The Silence (2010)
Review by Jude Felton
Not all films are designed to leave you feeling good. Some, regardless of genre, make no attempt to offer any respite from their downbeat tales, and then there is The Silence (Das Letzte Schweigen). This German production, which is directed by Swiss-born Baran bo Odar, tells a riveting story, but also one that will offer no respite once the final credits roll. The Silence will not leave you feeling good, about anything, but do not let that dissuade you from watching this gem of a movie.
Admittedly I had not heard of The Silence up until a few days before watching the film. It was made back in 2010 but is only now seeing a U.S. release. The stunning poster, which you can see above, caught my eye; its savage simplicity beckoned me in, curious to see what this tale would deliver, and what it delivers is an incredibly good, yet bleak, tale of murder and abduction.
In 1986 a young girl, Pia, is out cycling. She never makes it to her destination because she is followed, attacked and murdered; her body is disposed of as if a piece of trash. The crime remains unsolved when the film fast forwards to the present day and another young girl, Sinikka, also goes missing, with only her bike being found. To add to this terrible event, her disappearance occurs on exactly the same day, 23 years later, that Pia went missing. Could there be a connection?
The Silence follows many different plot strands, from the two men that were involved with Pia’s murder, Pia’s mother, Sinikka’s parents and the police who are assigned to the case. One of the detectives himself is trying to come to terms with the loss of his wife, and another recently retired officer finds the case eerily familiar, having been assigned to Pia’s case decades earlier.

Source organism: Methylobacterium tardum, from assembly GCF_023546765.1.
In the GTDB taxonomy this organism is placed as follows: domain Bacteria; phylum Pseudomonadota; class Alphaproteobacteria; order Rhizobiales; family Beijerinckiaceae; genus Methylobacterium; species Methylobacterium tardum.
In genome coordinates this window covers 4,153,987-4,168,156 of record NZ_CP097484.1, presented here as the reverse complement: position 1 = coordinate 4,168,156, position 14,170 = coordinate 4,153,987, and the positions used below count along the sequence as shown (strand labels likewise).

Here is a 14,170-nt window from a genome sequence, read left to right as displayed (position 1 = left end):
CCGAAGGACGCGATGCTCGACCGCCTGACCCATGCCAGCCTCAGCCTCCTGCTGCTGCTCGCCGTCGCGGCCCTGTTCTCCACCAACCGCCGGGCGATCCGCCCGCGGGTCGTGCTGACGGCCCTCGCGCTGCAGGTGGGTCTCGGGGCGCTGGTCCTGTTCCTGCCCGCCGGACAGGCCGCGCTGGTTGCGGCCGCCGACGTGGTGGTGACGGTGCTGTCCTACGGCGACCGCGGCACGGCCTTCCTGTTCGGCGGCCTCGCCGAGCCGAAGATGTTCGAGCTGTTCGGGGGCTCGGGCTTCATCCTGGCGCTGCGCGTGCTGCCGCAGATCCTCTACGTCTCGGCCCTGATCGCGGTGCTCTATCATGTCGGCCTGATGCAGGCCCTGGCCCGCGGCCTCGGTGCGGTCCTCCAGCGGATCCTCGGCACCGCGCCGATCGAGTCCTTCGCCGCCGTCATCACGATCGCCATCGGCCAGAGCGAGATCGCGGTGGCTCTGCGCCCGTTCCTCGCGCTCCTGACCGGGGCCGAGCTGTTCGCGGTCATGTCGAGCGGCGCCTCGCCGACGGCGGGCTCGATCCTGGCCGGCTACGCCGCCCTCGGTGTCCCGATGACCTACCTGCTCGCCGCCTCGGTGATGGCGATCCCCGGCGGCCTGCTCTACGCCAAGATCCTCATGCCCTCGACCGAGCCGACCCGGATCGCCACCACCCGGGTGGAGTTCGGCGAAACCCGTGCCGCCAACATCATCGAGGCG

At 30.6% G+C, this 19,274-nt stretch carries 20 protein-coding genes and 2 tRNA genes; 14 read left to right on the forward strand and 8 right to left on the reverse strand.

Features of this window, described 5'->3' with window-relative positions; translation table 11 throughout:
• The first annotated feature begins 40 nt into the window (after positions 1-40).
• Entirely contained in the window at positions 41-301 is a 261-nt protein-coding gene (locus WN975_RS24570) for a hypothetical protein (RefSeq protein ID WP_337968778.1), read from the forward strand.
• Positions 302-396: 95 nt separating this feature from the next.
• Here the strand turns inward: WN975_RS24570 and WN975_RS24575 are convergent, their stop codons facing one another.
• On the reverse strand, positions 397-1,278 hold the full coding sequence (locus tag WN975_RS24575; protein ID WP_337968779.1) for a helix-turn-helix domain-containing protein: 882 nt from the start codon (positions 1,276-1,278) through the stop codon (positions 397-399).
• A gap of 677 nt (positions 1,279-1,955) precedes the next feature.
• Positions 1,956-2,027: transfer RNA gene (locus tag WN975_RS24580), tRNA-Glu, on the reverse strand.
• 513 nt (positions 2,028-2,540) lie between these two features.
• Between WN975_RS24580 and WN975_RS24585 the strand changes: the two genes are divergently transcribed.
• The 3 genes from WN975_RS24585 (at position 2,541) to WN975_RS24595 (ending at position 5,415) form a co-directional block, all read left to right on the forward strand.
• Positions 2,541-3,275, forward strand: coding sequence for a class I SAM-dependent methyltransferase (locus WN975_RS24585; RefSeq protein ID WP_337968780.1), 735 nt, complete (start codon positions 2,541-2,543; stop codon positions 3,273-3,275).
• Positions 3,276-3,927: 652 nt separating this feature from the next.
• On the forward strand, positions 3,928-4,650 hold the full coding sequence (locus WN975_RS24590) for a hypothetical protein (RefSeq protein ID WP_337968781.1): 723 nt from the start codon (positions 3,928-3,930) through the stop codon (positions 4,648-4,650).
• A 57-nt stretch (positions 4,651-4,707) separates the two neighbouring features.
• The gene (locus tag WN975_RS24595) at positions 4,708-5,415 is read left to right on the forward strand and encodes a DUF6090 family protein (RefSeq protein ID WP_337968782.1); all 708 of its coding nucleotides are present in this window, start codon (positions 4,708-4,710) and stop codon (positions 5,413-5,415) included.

So, we follow these intertwining strands hoping for the best, yet deep down expecting the worst, and The Silence really does deliver. Baran bo Odar, on his film debut, delivers a visually impressive movie, but it is the performances from the entire cast that really elevate the film into something special. The pain, suffering and frustration are all too plain to see from all involved, and the cast flat-out deliver the goods.
The 2 hour running time never drags, with the film being perfectly paced and edited. Even when nothing much is happening I found myself gripped and eager to find out exactly what was going on, and how events would be resolved. When the final reveal does eventual happen it comes with a sense of real sadness which will devastate in its pointlessness.
Don’t read that as a negative though, far from it, as The Silence is a subtle movie dealing with a very painful subject matter, and it’s one that realizes that not all endings need to have bombast and wonderment; sometimes they just end in frustrating tragic ways.
At times The Silence reminded me of the television show The Killing, without the politics, not only due to the subject matter, but also the visual style. This may be a German film but it definitely had a Scandinavian feel to it, which was due in part to the cold detachment of the story.
Without a doubt I recommend The Silence, as it is a terrific movie with very little working against it. However, just be prepared to watch a very downbeat movie that might well leave you feeling as cold as the subject matter. There are no upbeat moments in this film (why should there be?), instead just a wonderfully crafted exercise in tension and loss.
The Silence is released theatrically by Music Box Films on March 8th.